Employees with high self-efficacy have a greater view of their own skills and capabilities which, in turn, causes stress levels to reduce. 

Also, those closer to the locus of control in an organisation exhibit less stress as they feel more influence over their situation. 

Other employees demonstrate a higher threshold of resistance to stressors.  We may practice improving our self-efficacy, but we may also incorporate stress-coping strategies.

First, recognise from the different stressors listed above, which ones apply to your situation.  Might you possibly eliminate or reduce the causes?  Perhaps try to behave less like a “type A personality” and more in the nature of a “type B personality”. 

A type A person talks rapidly, overly devotes him or herself to work, lives highly competitively, struggles to perform several tasks, exhibits a strong sense of time urgency, becomes impatient with idleness, loses his or her temper easily, and interrupts others.

Do we all know someone like this at our workplace?  How many of us recognise ourselves in some or all of the type A personality descriptions?

A type B individual, on the other hand, handles details patiently, works less competitively, contemplates issues carefully, lives less concerned about time limitations, does not feel guilty about fitting in relaxing time, maintains a relaxed approach to life, and works at a steady pace.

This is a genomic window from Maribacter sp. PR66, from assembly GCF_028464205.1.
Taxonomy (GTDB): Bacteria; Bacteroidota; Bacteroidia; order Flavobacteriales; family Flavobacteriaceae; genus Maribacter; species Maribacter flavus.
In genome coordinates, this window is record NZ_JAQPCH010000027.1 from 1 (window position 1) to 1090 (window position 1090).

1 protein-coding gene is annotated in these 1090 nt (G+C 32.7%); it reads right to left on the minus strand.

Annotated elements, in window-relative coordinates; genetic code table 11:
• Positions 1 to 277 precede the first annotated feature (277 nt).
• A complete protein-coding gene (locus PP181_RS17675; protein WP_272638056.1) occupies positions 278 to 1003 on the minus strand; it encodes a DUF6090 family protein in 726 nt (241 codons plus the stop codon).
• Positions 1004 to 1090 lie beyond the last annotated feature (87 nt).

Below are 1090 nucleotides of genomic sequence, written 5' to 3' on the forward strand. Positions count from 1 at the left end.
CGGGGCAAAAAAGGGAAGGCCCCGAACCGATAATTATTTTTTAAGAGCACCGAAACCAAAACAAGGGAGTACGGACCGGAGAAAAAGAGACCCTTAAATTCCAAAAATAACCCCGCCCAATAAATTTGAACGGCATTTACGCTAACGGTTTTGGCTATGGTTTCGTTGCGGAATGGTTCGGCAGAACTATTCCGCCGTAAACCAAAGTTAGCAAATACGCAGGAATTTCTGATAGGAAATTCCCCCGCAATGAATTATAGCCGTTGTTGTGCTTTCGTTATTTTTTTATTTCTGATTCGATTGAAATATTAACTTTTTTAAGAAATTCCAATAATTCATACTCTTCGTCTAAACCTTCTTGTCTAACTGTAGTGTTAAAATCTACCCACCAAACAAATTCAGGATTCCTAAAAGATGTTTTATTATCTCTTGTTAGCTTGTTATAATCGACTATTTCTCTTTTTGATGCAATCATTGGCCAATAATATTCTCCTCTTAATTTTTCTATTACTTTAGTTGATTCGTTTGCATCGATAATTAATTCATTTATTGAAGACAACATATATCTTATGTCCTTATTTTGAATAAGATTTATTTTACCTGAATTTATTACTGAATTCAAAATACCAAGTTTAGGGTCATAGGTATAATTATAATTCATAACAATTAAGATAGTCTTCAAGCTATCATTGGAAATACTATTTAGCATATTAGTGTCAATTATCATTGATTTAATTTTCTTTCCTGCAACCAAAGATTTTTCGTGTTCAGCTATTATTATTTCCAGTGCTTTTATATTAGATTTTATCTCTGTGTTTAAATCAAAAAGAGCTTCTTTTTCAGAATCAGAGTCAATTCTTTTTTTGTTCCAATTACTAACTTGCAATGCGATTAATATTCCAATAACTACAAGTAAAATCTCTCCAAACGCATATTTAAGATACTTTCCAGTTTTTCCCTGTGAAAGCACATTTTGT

Which of these more healthy traits might you incorporate into your behaviour pattern?

Further, an employee might withdraw from the stressor on a permanent basis by changing jobs or industries to a better job fit or on a temporary basis by taking a holiday or work break. 

READ: BELLOWS: Managing expectations of new employee in 2023

Also, by changing one’s own stress perceptions, an employee may reduce anxiety by increasing their own views about their ability, again called self-efficacy, and more self-leadership. 

A worker may also tackle the negative health consequences of stress head-on by implementing lifestyle and fitness programs, relaxation and meditation, and employee counselling. 

Additionally, social support through emotional interactions and information provisions may greatly reduce stress loads. 

However, be wary because research shows that actually complaining bitterly to coworkers, rather than seeking emotional support, actually increases stress levels.

If you desire to permanently withdraw from your job or industry as one of your stressors, then contemplate entering a lower-stress profession such as an accountant, artist, auto mechanic, or professor. 

Avoid high-stress careers, such as a mid-level politician, waiter or waitress, air traffic controller, or General Service Unit officer.  Careers with medium stress levels include medical doctors, psychologists, hospital managers, and school principals.

Finally, as a boss, look out for the following warning signs that your employees might enter the job burnout process. 

Inter-personal and role-related stressors cause emotional exhaustion, which leads to the employee detaching emotionally from the job and workplace, called depersonalisation, which then ultimately reduces the employee’s personal accomplishments and job performance.

In summary, whether as a manager or stressed-out employee, know the effects of stress, learn to manage stress, and seek guidance if you or your employees experience burnout.